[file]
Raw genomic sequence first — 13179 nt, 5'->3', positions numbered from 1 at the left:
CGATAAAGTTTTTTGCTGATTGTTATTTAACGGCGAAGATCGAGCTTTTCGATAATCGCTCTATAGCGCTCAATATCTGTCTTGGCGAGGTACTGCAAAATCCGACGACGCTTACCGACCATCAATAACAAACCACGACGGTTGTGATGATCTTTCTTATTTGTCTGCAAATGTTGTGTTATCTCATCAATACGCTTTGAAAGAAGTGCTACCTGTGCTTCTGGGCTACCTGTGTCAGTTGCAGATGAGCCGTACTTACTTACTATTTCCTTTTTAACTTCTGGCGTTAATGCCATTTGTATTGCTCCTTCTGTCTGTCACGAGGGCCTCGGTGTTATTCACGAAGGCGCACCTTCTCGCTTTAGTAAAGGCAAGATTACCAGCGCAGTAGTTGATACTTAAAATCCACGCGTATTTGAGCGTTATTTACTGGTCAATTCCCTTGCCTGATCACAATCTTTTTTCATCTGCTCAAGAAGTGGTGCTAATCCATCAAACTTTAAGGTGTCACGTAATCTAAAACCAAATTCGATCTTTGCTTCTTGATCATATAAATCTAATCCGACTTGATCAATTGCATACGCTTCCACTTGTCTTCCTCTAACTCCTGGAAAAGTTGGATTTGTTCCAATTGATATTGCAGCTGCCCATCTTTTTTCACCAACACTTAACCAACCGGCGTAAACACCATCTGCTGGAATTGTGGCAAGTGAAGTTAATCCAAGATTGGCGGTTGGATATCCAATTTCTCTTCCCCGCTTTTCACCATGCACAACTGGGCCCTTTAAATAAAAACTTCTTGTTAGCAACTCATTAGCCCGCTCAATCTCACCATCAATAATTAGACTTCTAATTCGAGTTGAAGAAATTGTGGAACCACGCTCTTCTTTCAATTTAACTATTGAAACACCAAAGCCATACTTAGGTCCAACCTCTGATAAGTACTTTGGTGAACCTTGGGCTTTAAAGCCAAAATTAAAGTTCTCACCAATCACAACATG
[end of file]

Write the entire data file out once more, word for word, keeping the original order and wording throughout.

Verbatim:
Raw genomic sequence first — 13179 nt, 5'->3', positions numbered from 1 at the left:
CGATAAAGTTTTTTGCTGATTGTTATTTAACGGCGAAGATCGAGCTTTTCGATAATCGCTCTATAGCGCTCAATATCTGTCTTGGCGAGGTACTGCAAAATCCGACGACGCTTACCGACCATCAATAACAAACCACGACGGTTGTGATGATCTTTCTTATTTGTCTGCAAATGTTGTGTTATCTCATCAATACGCTTTGAAAGAAGTGCTACCTGTGCTTCTGGGCTACCTGTGTCAGTTGCAGATGAGCCGTACTTACTTACTATTTCCTTTTTAACTTCTGGCGTTAATGCCATTTGTATTGCTCCTTCTGTCTGTCACGAGGGCCTCGGTGTTATTCACGAAGGCGCACCTTCTCGCTTTAGTAAAGGCAAGATTACCAGCGCAGTAGTTGATACTTAAAATCCACGCGTATTTGAGCGTTATTTACTGGTCAATTCCCTTGCCTGATCACAATCTTTTTTCATCTGCTCAAGAAGTGGTGCTAATCCATCAAACTTTAAGGTGTCACGTAATCTAAAACCAAATTCGATCTTTGCTTCTTGATCATATAAATCTAATCCGACTTGATCAATTGCATACGCTTCCACTTGTCTTCCTCTAACTCCTGGAAAAGTTGGATTTGTTCCAATTGATATTGCAGCTGCCCATCTTTTTTCACCAACACTTAACCAACCGGCGTAAACACCATCTGCTGGAATTGTGGCAAGTGAAGTTAATCCAAGATTGGCGGTTGGATATCCAATTTCTCTTCCCCGCTTTTCACCATGCACAACTGGGCCCTTTAAATAAAAACTTCTTGTTAGCAACTCATTAGCCCGCTCAATCTCACCATCAATAATTAGACTTCTAATTCGAGTTGAAGAAATTGTGGAACCACGCTCTTCTTTCAATTTAACTATTGAAACACCAAAGCCATACTTAGGTCCAACCTCTGATAAGTACTTTGGTGAACCTTGGGCTTTAAAGCCAAAATTAAAGTTCTCACCAATCACAACATG